2. Soloway, Elliot, et al. “Learning theory in practice: Case studies of learner-centered design.” Proceedings of the SIGCHI conference on Human factors in computing systems. ACM, 1996.
  3. Quintana, C., Carra, A., Krajcik, J., & Soloway, E. (2001). Learner-centered design: Reflections and new directions.
MULTIMODALITY

Multimodality (Kress)

Summary: Multimodality is a theory which looks at how people communicate and interact with each other, not just through writing (which is one mode) but also through speaking, gesture, gaze, and visual forms (which are many modes).

Originators & Proponents: Gunther Kress[1]

Keywords: communication, design literacy, expression, gesture, linguistics, medium, mode, multimedia, semiotic resources, sign, visual literacy, writing

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ELABORATION-THEORY

Elaboration Theory (Reigeluth)

Summary: Elaboration theory is an instructional design theory that argues that content to be learned should be organized from simple to complex order, while providing a meaningful context in which subsequent ideas can be integrated.

Originators: Charles Reigeluth (Indiana University) and his colleagues in the late 1970s.

Key Terms: conceptual elaboration sequence, theoretical elaboration sequence, simplifying conditions sequence

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ADDIE-MODEL

ADDIE Model



The ADDIE model is a systematic instructional design model consisting of five phases: (1) Analysis, (2) Design, (3) Development, (4) Implementation, and (5) Evaluation. There are several versions of the ADDIE model.



Contributors

  • Unknown. Refined by Dick and Carey[1] and others[2]

Key Concepts

The generic term for the five-phase instructional design model consisting of Analysis, Design, Development, Implementation, and Evaluation. Each step has an outcome that feeds into the next step in the sequence. There are probably over 100+ different variations of the generic ADDIE model[3].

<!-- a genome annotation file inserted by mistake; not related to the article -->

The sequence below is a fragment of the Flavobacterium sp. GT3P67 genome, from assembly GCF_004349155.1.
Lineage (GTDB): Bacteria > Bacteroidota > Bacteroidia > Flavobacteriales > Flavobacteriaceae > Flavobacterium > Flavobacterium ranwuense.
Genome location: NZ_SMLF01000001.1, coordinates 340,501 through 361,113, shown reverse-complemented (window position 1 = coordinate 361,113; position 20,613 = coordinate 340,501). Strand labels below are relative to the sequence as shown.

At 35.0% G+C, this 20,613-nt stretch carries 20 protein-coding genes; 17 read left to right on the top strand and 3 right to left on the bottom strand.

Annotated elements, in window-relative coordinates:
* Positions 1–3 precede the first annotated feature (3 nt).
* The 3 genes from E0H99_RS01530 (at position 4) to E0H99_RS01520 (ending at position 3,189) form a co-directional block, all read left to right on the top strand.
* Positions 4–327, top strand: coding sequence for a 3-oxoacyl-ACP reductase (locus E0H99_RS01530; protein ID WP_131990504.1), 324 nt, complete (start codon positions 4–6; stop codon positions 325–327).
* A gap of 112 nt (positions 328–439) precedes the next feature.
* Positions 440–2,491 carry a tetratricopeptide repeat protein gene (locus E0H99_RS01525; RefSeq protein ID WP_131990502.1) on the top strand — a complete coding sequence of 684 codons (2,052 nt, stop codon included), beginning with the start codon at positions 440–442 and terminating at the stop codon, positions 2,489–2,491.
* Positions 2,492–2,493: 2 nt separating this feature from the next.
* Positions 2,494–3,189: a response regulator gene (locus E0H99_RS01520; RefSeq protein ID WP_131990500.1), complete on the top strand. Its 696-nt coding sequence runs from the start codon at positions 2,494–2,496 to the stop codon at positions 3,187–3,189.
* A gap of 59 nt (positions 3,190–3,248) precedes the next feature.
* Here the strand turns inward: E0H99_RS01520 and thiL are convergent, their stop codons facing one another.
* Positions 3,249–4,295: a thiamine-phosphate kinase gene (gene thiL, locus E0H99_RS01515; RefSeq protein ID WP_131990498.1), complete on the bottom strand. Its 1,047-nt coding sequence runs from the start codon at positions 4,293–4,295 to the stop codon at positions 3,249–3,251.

The five phases of ADDIE are as follows:

Analysis

During analysis, the designer identifies the learning problem, the goals and objectives, the audience’s needs, existing knowledge, and any other relevant characteristics. Analysis also considers the learning environment, any constraints, the delivery options, and the timeline for the project.

Design

A systematic process of specifying learning objectives. Detailed storyboards and prototypes are often made, and the look and feel, graphic design, user-interface and content is determined here.

Development

The actual creation (production) of the content and learning materials based on the Design phase.

Implementation

During implementation, the plan is put into action and a procedure for training the learner and teacher is developed. Materials are delivered or distributed to the student group. After delivery, the effectiveness of the training materials is evaluated.

Evaluation

This phase consists of (1) formative and (2) summative evaluation. Formative evaluation is present in each stage of the ADDIE process. Summative evaluation consists of tests designed for criterion-related referenced items and providing opportunities for feedback from the users. Revisions are made as necessary.

Rapid prototyping (continual feedback) has sometimes been cited as as a way to improve the generic ADDIE model.


Additional Resources and References

Resources

References

  1. Dick, W., & Carey, L. (1996). The Systematic Design of Instruction (4th Ed.). New York: Harper Collins College Publishers.
  2. Leshin, C. B., Pollock, J., & Reigeluth, C. M. (1992). Instructional Design Strategies and Tactics. Englewood Cliffs, NJ: Education Technology Publications.
  3. Branch, R. M. (2009). Instructional design: The ADDIE approach (Vol. 722). Springer Science & Business Media.